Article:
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Conduct the right analysis

Having identified a set of hypotheses you need to test them. To do so, you need to conduct tests that can help you rule out some of the hypotheses. Sounds obvious, right?

Unfortunately, conducting the right analysis is not always (or perhaps even hardly ever) our preferred way of proceeding. In a classic article published in 1964 in Science, John Platt made the case that Pasteur was able to have a prolific career in a number of unrelated fields because he was particularly good at asking the right questions and conducting the right analysis to test his hypotheses. Pasteur shined because his competitors weren’t as skilled.

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Use inductive, deductive, and abductive logic

Most of us have heard of inductive and deductive logic. Fewer have heard about abductive, and yet, all three are needed to solve complex problems effectively.

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Did Chris Froome dope to win the 2013 Tour de France? Part 3 – Conclusion

In our previous two posts (1 and 2), we talked about Froome’s dominant victory in the 2013 Tour de France to see if we could diagnose it: did he win fair and square or did he cheat?

Let’s finish that analysis.

Our diagnostic strategy involves only a few steps:

  1. Break down the key question into its parts, and summarize the result in a set of ICE hypotheses,
  2. Conduct a preliminary screening of the hypotheses to decide if it’s reasonable to discard some,

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Did Chris Froome dope to win the 2013 Tour de France? Part 2

Last week, we talked about how we can evaluate whether Chris Froome doped to win the 2013 Tour de France. Let’s retake the issue where we left it.

Building the diagnostic map

With our problem-solving approach, we use a diagnostic map (or a diagnostic issue tree) to break down the stem question into its various components before summarizing those in a set of independent and collectively exhaustive (ICE) hypotheses. In this case we came up with 3 hypotheses:

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Did Chris Froome dope to win the 2013 Tour de France? Part 1

If you go on any cycling-related forum these days, there is a raging controversy: Did Chris Froome dope to win the 2013 Tour de France?

The arguments on both sides echo those that we’ve heard for all doping cases. Also pretty common is how the conversation tends to be argumentative in the wrong way: “He didn’t dope because X”, “Yes he did because Y”, “This is ridiculous, you’re an idiot.”, and so on until the whole conversation becomes an exercise in name calling with little substance about the original case.

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Look for confirming evidence too

A few weeks ago, we talked about the importance of looking for disconfirming evidence when testing hypotheses. Indeed, this is vital, but, in some situations, supporting evidence might actually be the one helping you reach a solid conclusion. So, don’t discard it.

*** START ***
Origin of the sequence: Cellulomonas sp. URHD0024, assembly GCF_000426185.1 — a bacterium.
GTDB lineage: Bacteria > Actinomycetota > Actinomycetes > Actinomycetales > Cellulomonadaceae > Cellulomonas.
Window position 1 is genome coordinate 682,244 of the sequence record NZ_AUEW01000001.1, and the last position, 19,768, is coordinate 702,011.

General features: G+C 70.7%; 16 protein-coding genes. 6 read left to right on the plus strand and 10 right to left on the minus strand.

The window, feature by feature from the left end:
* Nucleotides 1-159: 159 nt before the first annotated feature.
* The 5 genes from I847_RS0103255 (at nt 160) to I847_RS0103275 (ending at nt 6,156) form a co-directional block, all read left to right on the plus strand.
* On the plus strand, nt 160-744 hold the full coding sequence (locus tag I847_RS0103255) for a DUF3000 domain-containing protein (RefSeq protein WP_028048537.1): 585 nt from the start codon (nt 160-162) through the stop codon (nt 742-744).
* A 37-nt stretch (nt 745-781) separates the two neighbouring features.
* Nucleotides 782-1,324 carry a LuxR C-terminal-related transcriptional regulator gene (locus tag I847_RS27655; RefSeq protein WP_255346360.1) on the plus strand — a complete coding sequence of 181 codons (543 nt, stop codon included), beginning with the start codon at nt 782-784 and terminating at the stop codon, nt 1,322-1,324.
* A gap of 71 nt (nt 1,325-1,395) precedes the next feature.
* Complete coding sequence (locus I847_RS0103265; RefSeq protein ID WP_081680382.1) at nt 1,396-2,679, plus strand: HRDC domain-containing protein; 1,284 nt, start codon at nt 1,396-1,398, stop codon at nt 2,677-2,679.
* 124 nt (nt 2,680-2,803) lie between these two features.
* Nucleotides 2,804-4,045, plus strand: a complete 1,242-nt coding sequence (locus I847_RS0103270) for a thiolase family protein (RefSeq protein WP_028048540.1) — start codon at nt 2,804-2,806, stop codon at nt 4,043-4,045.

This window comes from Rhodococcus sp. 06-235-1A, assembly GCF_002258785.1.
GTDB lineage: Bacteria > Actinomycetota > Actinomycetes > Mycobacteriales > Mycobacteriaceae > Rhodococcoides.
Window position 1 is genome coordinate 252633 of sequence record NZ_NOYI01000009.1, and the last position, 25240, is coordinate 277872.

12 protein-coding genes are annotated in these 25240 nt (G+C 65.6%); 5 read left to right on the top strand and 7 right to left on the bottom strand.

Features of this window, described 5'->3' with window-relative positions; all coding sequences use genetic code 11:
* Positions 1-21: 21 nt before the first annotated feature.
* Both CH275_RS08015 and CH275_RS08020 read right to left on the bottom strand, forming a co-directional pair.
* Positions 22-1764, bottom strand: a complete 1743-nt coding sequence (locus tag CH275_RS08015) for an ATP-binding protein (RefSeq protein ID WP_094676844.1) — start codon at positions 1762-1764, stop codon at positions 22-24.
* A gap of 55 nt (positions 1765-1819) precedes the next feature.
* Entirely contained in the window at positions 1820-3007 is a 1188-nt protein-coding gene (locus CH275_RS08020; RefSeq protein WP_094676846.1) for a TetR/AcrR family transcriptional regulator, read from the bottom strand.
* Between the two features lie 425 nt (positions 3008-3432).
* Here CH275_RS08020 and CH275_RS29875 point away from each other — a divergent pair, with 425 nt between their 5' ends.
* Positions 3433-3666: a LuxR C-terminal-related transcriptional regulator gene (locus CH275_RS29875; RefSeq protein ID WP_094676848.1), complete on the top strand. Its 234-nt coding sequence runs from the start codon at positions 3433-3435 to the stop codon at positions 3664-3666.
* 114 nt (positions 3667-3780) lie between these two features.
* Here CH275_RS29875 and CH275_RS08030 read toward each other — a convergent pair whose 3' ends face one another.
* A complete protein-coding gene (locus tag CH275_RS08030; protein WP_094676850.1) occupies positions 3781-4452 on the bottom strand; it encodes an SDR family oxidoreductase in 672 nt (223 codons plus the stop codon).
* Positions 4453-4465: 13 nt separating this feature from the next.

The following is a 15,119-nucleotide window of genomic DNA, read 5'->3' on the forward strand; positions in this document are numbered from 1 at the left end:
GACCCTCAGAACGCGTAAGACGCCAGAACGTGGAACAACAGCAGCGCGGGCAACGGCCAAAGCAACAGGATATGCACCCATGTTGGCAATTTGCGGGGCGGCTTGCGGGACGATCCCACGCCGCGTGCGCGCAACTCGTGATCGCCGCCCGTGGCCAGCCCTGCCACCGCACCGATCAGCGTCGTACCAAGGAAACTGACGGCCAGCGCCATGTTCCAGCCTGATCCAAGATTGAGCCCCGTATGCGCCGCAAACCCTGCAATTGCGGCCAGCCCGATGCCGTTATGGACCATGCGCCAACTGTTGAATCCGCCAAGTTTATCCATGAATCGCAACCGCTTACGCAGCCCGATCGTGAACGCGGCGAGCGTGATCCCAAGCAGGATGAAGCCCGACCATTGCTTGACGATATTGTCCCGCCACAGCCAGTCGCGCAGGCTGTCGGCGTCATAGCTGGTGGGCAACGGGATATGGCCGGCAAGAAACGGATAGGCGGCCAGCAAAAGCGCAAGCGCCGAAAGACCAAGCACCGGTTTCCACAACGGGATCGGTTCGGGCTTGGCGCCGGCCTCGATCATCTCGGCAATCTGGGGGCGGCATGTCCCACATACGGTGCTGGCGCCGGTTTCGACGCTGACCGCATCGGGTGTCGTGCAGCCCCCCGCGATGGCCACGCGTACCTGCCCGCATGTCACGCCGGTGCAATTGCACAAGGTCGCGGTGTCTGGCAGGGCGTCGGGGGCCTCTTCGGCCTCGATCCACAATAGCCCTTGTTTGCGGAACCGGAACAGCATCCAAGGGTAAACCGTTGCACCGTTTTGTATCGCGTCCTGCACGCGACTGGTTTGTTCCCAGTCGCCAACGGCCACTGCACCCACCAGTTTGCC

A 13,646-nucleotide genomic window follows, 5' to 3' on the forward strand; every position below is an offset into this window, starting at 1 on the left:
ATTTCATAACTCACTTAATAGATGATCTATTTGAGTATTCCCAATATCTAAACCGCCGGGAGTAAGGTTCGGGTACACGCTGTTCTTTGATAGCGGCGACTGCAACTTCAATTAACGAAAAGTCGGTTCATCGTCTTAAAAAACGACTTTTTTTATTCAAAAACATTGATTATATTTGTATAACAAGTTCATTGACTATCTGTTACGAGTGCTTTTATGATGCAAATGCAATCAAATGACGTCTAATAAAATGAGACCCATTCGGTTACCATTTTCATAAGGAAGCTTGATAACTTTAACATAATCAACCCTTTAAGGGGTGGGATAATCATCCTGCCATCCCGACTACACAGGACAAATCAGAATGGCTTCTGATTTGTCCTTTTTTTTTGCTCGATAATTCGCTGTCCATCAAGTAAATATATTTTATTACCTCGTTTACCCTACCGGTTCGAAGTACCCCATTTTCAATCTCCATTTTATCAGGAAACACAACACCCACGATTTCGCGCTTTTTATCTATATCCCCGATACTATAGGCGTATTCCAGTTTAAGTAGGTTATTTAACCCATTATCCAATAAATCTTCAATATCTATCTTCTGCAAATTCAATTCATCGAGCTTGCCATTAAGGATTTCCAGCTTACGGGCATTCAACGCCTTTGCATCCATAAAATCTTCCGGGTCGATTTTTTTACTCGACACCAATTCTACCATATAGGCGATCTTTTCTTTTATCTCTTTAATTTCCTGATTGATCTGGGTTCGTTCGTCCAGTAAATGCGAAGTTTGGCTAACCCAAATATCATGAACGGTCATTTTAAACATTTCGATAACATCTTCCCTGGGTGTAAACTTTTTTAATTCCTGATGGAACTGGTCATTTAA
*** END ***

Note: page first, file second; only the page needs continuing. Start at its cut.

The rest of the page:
In some settings, disconfirming evidence is inconclusive

Bazerman and Neale, which we discussed in our previous post, reported Wason’s work that disconfirming evidence was the critical one. Wason’s work has been hugely influential over the past half century, in part because it came roughly at the same time as Popper’s approach to evidence. In the 80s, Klayman and Ha used it to shed light on what is meant by “looking for disconfirming evidence:”

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Use a MECE structure but let your ideas be ICE

We’ve talked a few times about being mutually exclusive and collectively exhaustive (or MECE) in your thinking:

First, we talked about how MECE thinking is useful because it helps ensure that your approach has no overlaps (ME) and no gaps (CE). Then we looked at ways to be more MECE in your thinking by being CEME. And we’ve also addressed the fundamental issue of MECE thinking in problem solving: that your true intent is not to find solutions that are truly mutually exclusive but rather independent because being ME requires a preclusion. So, rather, we introduced the idea that you should think about being ICE (independent and collectively exhaustive) instead. This seems to be confusing, so let’s see if we can clarify the whole thing.

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Don’t trust your intuition

A few month ago, we talked about how intuition can be misleading. In brief, we all tend to trust our intuition more than we should. All of us. Yes, that includes you.

Not convinced?

Here is a little exercise to see how well you are doing (again, this is stolen from Bazerman and Neale, p.56-58):

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First, be nice. Then, mirror

Have you ever had a coworker that you felt was a bit of a bully? Maybe a flat out autocrat, or someone that makes you feel that, most of the time, he is just not cooperating. How do you deal with this?

This can happen when there is a mismatch between the collective and the individual interests of the parties. Then, each actor must decide whether they want to cooperate (seek the collective interest) or defect / compete (pursue their own interest).

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Look for disconfirming evidence

Bazerman and Neale, in their excellent Negotiating rationally, talk about a problem they have given to their class (p.62):

Here is a three-number sequence: 2–4–6. Your task is to discover the numeric rule that produced these numbers. To determine the rule, you can generate other sets of three numbers that we will acknowledge as either conforming or not conforming to the actual rule. You can stop producing sets of three numbers when you think you’ve discovered the rule. How would go about this task?

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